APDS global patient support group launched!

I know that it can be difficult receiving a diagnosis of APDS – then finding that you don’t know anyone else with the condition. It can feel isolating and frightening for patients. After a couple of patients and families approached me directly I have decided to set up a Facebook support group.

I’d love it if you applied to join. You can find the group here.

You are not alone.

Best,

Ed Banham-Hall

Learn about APDS

This is a non-technical overview of APDS that covers questions commonly asked by patients with APDS.

What is Activated PI3 Kinase Delta Syndrome?

Activated PI3 Kinase Delta Syndrome (APDS) is a rare cause of immunodeficiency that can cause recurrent infections of the ear, sinuses, and lungs (sometimes called “pneumonia” or “bronchiectasis”). Some patients also suffer from severe infections by a type of virus caused by Herpesvirus, such as Chickenpox. These infections are so severe and so frequent that a doctor makes a diagnosis of “immunodeficiency”. Having had one nasty infection on one occasion is not enough – all the patients discovered so far have been registered with a specialist hospital clinic for patients with known immune problems.

How do I know if I have APDS?

Currently the only way to prove whether or not you have APDS is if your doctor organises genetic testing. For now, we are only recommending this in patients with Primary Immunodeficiency or Hyper-IgM Syndrome. If you have one of these diagnoses, consider asking your clinician at your next outpatient appointment.

If you are not already diagnosed with a Primary Immunodeficiency or Hyper-IgM Syndrome it is unlikely that you have the genetic mutation that causes APDS, and testing is not currently recommended.

How does APDS affect people?

APDS can affect different patients in different ways. The most common feature is being prone to severe infections that lead to having to come into hospital. However some patients may also have very severe infections from Chickenpox, an enlarged spleen, or swollen lymph nodes (“glands”).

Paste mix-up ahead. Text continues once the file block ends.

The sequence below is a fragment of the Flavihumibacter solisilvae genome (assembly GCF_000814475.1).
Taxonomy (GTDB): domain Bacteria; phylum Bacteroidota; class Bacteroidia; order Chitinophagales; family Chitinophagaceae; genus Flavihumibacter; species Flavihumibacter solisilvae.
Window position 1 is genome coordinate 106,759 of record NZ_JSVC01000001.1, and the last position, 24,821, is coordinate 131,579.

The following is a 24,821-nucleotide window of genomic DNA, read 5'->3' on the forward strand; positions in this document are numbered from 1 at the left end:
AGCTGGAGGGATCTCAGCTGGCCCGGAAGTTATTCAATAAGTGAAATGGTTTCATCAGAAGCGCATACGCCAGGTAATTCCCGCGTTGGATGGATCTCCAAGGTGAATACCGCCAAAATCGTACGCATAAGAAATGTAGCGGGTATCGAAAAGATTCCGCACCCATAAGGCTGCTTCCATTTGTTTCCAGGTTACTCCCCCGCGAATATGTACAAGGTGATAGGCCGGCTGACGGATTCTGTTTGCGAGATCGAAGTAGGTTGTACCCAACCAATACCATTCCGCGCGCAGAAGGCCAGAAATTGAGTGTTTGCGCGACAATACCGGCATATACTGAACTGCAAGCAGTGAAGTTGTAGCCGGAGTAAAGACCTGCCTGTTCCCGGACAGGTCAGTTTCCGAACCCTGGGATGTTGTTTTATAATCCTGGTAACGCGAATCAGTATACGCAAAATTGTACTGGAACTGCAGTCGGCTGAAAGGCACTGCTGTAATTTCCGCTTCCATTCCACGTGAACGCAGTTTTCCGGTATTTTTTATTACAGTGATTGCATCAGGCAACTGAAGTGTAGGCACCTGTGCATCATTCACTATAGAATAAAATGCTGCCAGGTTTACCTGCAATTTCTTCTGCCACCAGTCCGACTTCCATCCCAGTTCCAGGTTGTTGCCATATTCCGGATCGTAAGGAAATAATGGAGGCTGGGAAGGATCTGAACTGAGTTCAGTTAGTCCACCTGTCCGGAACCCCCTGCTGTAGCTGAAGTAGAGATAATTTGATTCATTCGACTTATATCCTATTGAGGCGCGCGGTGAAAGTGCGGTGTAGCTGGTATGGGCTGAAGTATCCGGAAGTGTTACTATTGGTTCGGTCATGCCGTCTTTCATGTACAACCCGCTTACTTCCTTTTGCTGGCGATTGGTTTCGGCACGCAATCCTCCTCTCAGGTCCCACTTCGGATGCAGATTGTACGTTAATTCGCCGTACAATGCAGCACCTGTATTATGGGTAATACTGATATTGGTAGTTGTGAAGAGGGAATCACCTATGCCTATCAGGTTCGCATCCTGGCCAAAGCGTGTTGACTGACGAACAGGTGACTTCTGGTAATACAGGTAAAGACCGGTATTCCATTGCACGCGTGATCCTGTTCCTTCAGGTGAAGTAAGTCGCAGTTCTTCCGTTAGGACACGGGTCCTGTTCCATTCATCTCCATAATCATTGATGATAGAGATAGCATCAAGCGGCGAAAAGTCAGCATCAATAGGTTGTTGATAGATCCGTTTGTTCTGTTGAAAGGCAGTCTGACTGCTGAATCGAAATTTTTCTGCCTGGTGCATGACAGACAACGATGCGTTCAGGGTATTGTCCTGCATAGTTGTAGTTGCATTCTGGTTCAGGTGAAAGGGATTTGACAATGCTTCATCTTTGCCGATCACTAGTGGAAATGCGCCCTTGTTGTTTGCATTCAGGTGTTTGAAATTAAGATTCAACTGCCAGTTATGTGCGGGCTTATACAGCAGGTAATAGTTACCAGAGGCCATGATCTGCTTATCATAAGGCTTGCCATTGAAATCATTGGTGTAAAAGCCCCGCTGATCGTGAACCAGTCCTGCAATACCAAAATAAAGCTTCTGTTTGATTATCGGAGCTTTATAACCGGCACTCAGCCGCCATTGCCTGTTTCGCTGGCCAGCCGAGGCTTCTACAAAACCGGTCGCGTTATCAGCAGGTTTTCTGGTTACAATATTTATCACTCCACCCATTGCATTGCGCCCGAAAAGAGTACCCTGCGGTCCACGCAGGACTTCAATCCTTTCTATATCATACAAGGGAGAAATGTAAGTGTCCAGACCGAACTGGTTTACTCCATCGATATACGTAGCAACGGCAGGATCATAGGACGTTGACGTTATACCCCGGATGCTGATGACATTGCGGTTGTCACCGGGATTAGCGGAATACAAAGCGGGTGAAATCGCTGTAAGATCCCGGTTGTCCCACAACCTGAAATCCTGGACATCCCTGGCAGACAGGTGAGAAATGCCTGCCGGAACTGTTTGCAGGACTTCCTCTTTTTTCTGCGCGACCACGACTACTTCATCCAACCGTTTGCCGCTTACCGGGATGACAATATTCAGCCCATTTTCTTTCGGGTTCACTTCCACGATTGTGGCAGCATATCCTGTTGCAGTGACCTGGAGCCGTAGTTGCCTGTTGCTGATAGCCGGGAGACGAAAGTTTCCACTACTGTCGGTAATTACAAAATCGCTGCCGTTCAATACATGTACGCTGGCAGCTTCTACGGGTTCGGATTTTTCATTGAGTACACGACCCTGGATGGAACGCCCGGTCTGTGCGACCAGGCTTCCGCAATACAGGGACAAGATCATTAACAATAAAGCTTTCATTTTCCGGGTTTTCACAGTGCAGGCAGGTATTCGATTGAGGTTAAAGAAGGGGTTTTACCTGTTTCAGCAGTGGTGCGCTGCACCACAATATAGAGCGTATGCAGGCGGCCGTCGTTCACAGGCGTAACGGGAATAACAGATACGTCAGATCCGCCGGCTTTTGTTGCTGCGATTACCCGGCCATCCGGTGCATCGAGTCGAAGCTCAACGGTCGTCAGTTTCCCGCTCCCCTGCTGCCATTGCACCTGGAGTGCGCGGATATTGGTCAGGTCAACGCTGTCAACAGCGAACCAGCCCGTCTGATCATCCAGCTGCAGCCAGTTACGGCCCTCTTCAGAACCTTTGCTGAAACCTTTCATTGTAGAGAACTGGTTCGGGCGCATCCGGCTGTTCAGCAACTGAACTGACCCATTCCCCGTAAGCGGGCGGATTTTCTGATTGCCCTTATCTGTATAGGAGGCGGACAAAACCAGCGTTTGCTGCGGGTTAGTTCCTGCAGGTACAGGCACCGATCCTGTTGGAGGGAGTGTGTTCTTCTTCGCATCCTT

Can I catch ADPS?

No. APDS is a genetic mutation, so can’t be transmitted like an infection. If one of your parents has APDS there is a 50% chance that you could inherit the mutation. Additionally some patients have healthy parents, but acquire the mutation through a random new mutation.

How can I find out more about APDS?

This website has been set up by a group of scientists who discovered APDS to provide education and resources for patients and doctors. If you have questions you can contact us by email and we’ll do our best to help out.

The APDS patient registry

Learn about the APDS patient registry

The APDS patient registry is intended to advance the research and development of treatments, therapies and care for all those diagnosed with APDS.

APDS is currently thought to be a rare disease. Many specialist units will only look after a small number of patients – or perhaps only one – and if new treatments become available it could prove hard to spread information and knowledge rapidly to patients and doctors.

If potential new treatments are developed, this registry may be used to reach as many patients as possible to discuss participation in clinical studies.

We are in the process of conducting the consent, data protection and ethical review process necessary to begin recruitment to the APDS patient registry.

Please keep checking back!

The APDSyndrome team.